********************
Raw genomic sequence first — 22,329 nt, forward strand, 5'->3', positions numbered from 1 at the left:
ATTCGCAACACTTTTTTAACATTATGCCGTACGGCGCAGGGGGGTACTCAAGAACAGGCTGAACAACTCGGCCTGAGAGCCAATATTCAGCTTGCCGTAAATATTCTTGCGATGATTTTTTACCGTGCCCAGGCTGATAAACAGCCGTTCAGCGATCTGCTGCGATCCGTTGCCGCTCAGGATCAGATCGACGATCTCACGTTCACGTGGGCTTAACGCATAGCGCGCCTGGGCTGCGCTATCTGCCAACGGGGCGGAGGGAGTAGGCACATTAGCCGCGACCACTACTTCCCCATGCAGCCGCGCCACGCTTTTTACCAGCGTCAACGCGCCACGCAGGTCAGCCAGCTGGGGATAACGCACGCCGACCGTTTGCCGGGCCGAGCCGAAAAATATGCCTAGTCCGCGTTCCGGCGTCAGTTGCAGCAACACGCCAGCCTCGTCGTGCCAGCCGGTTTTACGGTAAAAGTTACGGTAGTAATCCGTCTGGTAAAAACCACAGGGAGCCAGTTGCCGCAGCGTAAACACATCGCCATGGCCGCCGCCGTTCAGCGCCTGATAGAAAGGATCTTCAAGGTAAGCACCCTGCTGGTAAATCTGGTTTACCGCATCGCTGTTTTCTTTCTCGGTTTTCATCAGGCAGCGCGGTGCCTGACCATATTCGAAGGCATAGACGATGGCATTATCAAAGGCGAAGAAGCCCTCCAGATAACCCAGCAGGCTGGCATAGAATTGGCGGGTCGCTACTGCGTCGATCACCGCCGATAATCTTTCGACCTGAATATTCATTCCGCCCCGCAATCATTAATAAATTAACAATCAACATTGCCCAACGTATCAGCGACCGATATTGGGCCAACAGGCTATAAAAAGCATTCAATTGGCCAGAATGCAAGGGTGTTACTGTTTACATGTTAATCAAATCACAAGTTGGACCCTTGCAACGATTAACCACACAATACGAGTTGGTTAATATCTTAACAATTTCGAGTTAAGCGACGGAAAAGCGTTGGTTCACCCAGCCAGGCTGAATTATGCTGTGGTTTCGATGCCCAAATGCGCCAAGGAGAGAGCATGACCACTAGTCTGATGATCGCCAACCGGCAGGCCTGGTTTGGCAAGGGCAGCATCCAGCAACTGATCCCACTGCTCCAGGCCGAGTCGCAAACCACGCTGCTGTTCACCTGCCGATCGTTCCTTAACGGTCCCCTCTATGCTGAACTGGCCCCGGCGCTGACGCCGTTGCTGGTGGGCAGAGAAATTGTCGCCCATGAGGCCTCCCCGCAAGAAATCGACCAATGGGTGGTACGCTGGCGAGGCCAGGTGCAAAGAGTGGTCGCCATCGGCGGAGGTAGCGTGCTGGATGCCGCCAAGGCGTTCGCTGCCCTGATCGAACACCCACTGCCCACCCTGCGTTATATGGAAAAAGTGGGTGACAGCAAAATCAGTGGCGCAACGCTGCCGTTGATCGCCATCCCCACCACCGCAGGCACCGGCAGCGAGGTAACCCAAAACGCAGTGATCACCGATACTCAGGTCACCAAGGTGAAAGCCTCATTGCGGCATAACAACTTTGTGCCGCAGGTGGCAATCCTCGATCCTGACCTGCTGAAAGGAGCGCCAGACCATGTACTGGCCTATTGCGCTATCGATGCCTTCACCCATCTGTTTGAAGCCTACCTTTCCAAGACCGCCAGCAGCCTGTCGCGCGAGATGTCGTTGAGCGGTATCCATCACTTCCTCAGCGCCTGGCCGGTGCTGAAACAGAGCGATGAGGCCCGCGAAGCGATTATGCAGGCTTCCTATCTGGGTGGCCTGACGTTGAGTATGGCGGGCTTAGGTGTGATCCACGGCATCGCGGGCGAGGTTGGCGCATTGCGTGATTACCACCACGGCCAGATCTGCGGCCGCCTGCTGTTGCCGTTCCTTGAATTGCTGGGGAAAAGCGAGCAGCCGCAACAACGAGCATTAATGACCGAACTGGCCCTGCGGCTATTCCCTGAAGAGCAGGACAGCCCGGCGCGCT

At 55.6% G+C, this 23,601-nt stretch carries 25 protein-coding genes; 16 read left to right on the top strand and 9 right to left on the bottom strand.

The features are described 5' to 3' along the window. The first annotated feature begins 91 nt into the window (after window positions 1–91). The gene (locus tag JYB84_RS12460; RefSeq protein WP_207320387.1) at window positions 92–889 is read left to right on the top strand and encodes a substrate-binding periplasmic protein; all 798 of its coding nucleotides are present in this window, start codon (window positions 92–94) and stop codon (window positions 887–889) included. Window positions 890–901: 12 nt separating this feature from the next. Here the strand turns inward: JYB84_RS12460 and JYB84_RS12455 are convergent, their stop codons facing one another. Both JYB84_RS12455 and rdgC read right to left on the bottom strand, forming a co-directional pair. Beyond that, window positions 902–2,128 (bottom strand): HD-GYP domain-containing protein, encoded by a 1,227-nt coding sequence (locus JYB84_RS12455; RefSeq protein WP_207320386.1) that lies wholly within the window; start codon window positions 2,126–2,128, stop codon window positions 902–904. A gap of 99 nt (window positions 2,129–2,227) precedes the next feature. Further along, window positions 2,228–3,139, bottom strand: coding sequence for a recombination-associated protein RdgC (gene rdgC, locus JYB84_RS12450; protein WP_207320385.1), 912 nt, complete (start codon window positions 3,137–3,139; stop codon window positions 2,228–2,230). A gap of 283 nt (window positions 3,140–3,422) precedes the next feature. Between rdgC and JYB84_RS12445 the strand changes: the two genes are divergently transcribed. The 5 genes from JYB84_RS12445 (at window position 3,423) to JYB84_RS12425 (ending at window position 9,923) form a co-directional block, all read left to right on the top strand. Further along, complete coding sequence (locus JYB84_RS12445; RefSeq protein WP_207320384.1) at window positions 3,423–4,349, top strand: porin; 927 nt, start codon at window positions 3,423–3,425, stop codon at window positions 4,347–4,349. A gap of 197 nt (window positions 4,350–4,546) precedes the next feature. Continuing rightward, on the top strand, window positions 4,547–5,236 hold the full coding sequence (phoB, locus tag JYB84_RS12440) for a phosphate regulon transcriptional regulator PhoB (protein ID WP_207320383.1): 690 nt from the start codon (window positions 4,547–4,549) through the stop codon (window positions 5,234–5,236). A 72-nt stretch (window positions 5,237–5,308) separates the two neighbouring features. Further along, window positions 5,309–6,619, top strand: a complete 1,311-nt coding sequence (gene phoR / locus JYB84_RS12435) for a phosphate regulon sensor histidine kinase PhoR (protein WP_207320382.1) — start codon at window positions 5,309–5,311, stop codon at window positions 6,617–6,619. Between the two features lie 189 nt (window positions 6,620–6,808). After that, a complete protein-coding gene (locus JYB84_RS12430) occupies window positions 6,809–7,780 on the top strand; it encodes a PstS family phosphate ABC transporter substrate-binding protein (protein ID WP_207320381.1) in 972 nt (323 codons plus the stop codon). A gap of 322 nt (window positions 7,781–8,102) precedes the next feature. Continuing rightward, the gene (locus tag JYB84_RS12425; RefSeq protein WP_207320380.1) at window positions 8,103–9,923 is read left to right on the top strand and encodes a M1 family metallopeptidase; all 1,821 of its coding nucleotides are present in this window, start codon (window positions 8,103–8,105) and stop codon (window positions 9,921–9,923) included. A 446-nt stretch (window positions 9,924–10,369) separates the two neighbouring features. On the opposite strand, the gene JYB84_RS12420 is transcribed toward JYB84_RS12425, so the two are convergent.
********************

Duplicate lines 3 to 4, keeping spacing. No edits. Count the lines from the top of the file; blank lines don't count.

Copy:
At 55.6% G+C, this 23,601-nt stretch carries 25 protein-coding genes; 16 read left to right on the top strand and 9 right to left on the bottom strand.

The features are described 5' to 3' along the window. The first annotated feature begins 91 nt into the window (after window positions 1–91). The gene (locus tag JYB84_RS12460; RefSeq protein WP_207320387.1) at window positions 92–889 is read left to right on the top strand and encodes a substrate-binding periplasmic protein; all 798 of its coding nucleotides are present in this window, start codon (window positions 92–94) and stop codon (window positions 887–889) included. Window positions 890–901: 12 nt separating this feature from the next. Here the strand turns inward: JYB84_RS12460 and JYB84_RS12455 are convergent, their stop codons facing one another. Both JYB84_RS12455 and rdgC read right to left on the bottom strand, forming a co-directional pair. Beyond that, window positions 902–2,128 (bottom strand): HD-GYP domain-containing protein, encoded by a 1,227-nt coding sequence (locus JYB84_RS12455; RefSeq protein WP_207320386.1) that lies wholly within the window; start codon window positions 2,126–2,128, stop codon window positions 902–904. A gap of 99 nt (window positions 2,129–2,227) precedes the next feature. Further along, window positions 2,228–3,139, bottom strand: coding sequence for a recombination-associated protein RdgC (gene rdgC, locus JYB84_RS12450; protein WP_207320385.1), 912 nt, complete (start codon window positions 3,137–3,139; stop codon window positions 2,228–2,230). A gap of 283 nt (window positions 3,140–3,422) precedes the next feature. Between rdgC and JYB84_RS12445 the strand changes: the two genes are divergently transcribed. The 5 genes from JYB84_RS12445 (at window position 3,423) to JYB84_RS12425 (ending at window position 9,923) form a co-directional block, all read left to right on the top strand. Further along, complete coding sequence (locus JYB84_RS12445; RefSeq protein WP_207320384.1) at window positions 3,423–4,349, top strand: porin; 927 nt, start codon at window positions 3,423–3,425, stop codon at window positions 4,347–4,349. A gap of 197 nt (window positions 4,350–4,546) precedes the next feature. Continuing rightward, on the top strand, window positions 4,547–5,236 hold the full coding sequence (phoB, locus tag JYB84_RS12440) for a phosphate regulon transcriptional regulator PhoB (protein ID WP_207320383.1): 690 nt from the start codon (window positions 4,547–4,549) through the stop codon (window positions 5,234–5,236). A 72-nt stretch (window positions 5,237–5,308) separates the two neighbouring features. Further along, window positions 5,309–6,619, top strand: a complete 1,311-nt coding sequence (gene phoR / locus JYB84_RS12435) for a phosphate regulon sensor histidine kinase PhoR (protein WP_207320382.1) — start codon at window positions 5,309–5,311, stop codon at window positions 6,617–6,619. Between the two features lie 189 nt (window positions 6,620–6,808). After that, a complete protein-coding gene (locus JYB84_RS12430) occupies window positions 6,809–7,780 on the top strand; it encodes a PstS family phosphate ABC transporter substrate-binding protein (protein ID WP_207320381.1) in 972 nt (323 codons plus the stop codon). A gap of 322 nt (window positions 7,781–8,102) precedes the next feature. Continuing rightward, the gene (locus tag JYB84_RS12425; RefSeq protein WP_207320380.1) at window positions 8,103–9,923 is read left to right on the top strand and encodes a M1 family metallopeptidase; all 1,821 of its coding nucleotides are present in this window, start codon (window positions 8,103–8,105) and stop codon (window positions 9,921–9,923) included. A 446-nt stretch (window positions 9,924–10,369) separates the two neighbouring features. On the opposite strand, the gene JYB84_RS12420 is transcribed toward JYB84_RS12425, so the two are convergent.